Saturday, 11 March 2017

FIRST GREAT READS FOR MARCH, 2017

Holding, by Graham Norton

                Hugely popular Irish TV host Graham Norton has written his first novel, a long-held dream of his after writing two volumes of memoirs. And who would ever know that this is his literary debut if it hadn’t been publicised as such, for he writes with the charm and assurance of a seasoned performer – which of course, he is.
            He sets his story in the little village of Duneen, a picturesque farming community where time hasn’t stood still, but it is mighty close to it.  ‘Time doesn’t pass in Duneen, it seeps away’.  Predictably, everyone knows everyone else’s business – why, you only have to check the recycling bins to know what people are up to, like Brid Riordan, for instance:  sixteen wine bottles – Mother of God, has the woman no shame?!
            And what about that vastly overweight upholder of local law and order, Sergeant Patrick James Collins (PJ for short), who just sits about, jammed behind the steering wheel of his car inhaling tea and muffins – which he hardly needs – brought to him by Mrs O’Driscoll, fierce owner of the local shop.  He’ll never have to tax his policing skills with anything more than issuing parking tickets and hauling drunks out of the local of a Saturday night – until a workman knocks on his car window to report that a digger at the new subdivision has unearthed human bones.  HUMAN BONES??
            In no time at all (or so it seems) Detective Superintendent Linus Dunne is despatched from Cork, the nearest big city, to oversee ‘the crime scene’.  His initial impression of PJ is not favourable until he sees beneath the blubber caused by comfort eating kindness, intelligence and tact, not to mention an encyclopaedic local knowledge.  The fat man is a lot smarter than he looks.  And it isn’t long before they have a potential identity of the victim:  a young man called Tommy Burke, who disappeared twenty-five years ago in mysterious circumstances, after causing two young women of the village – one being the aforementioned Brid Riordan before she became an alcoholic and the other an upper class young lady called Evelyn Ross, to scrap in the street like a couple of navvies, for Tommy Burke had made romantic advances to both of them – even proposing marriage to Brid.  Because she owned a farm.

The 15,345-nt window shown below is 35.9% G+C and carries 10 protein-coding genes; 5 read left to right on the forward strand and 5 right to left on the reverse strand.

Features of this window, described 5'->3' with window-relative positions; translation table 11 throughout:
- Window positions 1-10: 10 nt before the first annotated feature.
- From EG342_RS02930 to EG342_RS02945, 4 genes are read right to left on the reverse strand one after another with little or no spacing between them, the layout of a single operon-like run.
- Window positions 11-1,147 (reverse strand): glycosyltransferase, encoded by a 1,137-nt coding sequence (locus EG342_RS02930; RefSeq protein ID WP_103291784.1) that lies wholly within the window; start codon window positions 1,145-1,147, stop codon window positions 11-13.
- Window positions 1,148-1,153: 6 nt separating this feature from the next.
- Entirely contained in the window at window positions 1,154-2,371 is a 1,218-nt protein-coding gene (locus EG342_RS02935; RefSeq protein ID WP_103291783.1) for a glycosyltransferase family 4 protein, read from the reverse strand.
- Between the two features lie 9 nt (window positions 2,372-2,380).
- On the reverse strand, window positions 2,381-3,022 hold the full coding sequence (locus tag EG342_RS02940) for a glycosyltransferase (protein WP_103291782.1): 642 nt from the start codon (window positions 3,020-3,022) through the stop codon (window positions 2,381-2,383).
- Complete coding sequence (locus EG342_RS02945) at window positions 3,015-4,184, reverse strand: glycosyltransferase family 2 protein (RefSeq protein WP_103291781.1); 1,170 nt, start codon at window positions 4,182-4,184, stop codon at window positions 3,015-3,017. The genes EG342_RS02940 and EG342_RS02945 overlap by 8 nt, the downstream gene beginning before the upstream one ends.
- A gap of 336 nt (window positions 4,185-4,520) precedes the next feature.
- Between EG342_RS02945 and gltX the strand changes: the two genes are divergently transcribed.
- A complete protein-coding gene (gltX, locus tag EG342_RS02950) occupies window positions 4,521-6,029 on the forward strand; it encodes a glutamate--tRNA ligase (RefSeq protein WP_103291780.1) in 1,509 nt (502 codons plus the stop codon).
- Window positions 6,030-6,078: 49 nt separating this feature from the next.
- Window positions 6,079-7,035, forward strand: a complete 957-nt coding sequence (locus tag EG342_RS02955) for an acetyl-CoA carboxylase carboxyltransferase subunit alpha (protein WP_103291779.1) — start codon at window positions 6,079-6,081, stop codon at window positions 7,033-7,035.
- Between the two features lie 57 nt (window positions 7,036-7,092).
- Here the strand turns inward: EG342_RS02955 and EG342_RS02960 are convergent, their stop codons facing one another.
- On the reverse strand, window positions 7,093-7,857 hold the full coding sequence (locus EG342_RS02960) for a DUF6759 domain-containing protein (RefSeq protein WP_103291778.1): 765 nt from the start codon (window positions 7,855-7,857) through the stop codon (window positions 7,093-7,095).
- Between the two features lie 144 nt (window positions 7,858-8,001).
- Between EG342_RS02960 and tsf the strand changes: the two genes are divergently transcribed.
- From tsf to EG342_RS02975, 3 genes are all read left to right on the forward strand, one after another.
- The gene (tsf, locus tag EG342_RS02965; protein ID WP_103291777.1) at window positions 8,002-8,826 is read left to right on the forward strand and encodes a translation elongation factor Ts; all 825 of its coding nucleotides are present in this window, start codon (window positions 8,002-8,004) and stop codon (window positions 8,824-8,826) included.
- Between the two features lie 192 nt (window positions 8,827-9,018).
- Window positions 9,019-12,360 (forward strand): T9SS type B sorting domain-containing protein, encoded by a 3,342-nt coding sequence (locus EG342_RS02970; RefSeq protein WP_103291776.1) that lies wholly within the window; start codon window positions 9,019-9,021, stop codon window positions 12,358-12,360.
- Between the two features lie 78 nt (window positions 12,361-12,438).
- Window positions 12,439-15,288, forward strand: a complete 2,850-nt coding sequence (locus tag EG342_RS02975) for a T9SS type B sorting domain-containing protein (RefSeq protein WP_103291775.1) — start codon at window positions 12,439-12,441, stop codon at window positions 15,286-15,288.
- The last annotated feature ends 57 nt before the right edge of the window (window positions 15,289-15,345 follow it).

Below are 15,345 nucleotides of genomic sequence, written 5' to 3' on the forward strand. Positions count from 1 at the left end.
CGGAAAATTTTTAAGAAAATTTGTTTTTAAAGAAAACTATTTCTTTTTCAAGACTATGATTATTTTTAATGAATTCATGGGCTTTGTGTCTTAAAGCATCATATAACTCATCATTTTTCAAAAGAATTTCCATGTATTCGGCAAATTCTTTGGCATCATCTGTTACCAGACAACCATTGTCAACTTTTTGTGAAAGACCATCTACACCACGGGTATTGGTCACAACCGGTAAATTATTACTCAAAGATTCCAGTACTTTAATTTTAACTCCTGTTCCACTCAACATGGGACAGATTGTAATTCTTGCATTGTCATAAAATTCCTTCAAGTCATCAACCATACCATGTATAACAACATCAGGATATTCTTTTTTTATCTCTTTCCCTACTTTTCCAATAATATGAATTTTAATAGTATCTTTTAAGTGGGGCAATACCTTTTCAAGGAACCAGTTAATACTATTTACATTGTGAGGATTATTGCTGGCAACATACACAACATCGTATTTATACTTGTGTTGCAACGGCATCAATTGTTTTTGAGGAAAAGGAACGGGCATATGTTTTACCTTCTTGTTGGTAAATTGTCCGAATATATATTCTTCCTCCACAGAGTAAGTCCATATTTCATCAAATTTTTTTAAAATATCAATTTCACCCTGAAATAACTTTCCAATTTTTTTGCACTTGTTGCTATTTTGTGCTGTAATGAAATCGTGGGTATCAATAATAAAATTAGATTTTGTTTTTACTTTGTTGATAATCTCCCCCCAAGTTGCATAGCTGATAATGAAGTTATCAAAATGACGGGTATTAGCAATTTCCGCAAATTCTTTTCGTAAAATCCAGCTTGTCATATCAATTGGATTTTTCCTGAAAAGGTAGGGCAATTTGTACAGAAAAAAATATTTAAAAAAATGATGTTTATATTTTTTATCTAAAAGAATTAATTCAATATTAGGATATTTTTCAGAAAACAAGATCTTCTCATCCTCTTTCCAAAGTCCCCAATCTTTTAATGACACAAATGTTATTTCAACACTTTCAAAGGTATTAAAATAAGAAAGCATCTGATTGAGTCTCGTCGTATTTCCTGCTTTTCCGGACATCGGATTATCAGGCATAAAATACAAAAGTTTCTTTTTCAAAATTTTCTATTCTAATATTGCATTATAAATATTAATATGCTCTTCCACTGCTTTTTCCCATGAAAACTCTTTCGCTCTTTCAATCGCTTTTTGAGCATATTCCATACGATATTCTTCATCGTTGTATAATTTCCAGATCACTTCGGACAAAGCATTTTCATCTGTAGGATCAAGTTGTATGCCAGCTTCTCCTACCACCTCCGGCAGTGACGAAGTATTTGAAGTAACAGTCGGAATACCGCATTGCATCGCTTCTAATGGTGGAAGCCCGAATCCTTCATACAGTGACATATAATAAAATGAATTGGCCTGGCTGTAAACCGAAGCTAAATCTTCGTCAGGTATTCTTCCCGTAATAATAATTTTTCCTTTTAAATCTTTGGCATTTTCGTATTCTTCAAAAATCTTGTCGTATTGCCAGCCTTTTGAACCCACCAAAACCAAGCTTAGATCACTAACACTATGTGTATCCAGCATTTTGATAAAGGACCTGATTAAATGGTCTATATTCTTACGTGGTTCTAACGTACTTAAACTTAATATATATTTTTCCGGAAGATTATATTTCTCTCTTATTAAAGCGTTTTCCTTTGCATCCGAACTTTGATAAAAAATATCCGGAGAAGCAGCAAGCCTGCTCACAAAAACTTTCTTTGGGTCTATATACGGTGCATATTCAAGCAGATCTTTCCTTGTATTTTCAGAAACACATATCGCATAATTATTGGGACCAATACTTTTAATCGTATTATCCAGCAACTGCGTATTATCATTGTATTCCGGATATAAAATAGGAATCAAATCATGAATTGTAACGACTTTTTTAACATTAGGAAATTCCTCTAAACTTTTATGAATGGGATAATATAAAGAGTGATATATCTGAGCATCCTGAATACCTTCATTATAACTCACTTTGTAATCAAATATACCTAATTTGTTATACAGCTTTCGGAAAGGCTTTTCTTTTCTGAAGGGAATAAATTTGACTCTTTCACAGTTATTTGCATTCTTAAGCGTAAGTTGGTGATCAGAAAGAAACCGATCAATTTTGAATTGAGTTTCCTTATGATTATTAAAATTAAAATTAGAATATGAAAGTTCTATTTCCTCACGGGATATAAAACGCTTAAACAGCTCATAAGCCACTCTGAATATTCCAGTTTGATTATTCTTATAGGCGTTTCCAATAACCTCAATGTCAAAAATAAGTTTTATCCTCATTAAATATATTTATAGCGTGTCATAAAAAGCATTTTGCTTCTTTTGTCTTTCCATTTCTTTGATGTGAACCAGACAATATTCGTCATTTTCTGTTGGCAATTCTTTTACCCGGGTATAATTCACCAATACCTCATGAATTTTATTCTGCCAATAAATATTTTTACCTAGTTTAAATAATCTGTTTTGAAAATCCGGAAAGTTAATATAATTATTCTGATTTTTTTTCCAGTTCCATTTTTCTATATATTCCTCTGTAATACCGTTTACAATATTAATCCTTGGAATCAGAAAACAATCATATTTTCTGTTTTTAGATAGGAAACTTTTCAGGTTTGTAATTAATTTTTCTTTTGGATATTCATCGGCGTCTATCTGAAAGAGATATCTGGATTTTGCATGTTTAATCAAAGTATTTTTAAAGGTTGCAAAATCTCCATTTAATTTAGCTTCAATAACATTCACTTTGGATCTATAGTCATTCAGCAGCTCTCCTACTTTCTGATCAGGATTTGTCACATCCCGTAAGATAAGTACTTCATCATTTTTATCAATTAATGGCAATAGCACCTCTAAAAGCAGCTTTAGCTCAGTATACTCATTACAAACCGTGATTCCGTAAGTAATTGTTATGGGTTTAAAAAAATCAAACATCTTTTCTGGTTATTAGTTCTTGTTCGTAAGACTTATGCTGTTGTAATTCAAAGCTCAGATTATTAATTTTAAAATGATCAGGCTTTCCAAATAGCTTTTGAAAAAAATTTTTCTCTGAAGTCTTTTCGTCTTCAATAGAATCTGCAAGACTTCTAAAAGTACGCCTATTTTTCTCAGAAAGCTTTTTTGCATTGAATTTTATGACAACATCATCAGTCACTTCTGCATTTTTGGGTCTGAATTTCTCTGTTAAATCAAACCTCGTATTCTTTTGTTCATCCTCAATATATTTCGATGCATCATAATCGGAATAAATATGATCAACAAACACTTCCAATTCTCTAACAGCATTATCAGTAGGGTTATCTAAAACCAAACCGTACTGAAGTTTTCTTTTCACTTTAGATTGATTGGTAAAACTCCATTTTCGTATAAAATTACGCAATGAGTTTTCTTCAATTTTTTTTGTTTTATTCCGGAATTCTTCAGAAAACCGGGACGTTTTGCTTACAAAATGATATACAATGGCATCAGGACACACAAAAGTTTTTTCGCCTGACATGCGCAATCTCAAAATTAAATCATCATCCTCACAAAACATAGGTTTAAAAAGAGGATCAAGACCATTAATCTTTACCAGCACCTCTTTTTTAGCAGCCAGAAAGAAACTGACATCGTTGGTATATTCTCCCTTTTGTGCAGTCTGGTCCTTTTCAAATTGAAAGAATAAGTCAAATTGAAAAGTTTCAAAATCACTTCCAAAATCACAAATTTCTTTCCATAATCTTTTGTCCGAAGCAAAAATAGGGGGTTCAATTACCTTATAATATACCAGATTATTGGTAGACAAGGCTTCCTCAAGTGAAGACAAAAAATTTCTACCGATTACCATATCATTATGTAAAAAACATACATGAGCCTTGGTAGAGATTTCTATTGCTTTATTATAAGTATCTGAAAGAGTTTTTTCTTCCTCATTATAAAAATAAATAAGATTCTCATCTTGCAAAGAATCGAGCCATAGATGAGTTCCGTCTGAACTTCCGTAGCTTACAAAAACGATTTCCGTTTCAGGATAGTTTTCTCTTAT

But the more the case is investigated, the more bewildering and full of dead ends it becomes, until both men are forced to conclude that despite the head injuries to the corpse’s skull, death could very well have been accidental – until another body is found on the same construction site, this time of a newborn baby.
            Mr Norton writes very well of youthful dreams and potential wasted;  his characters are (for the most part) carefully portrayed and as recognisable as thee and me and despite a  bit of a rush to finish things with all I’s dotted and t’s crossed, he still beguiles the reader with his trademark warmth and humour.  The story’s conclusion leaves enough questions unanswered to hope that PJ, that kind, honourable and tactful fat man, will appear in a sequel at some time in the future, for he’s a broth of a boy.  FIVE STARS

The Rules of Backyard Cricket, by Jock Serong.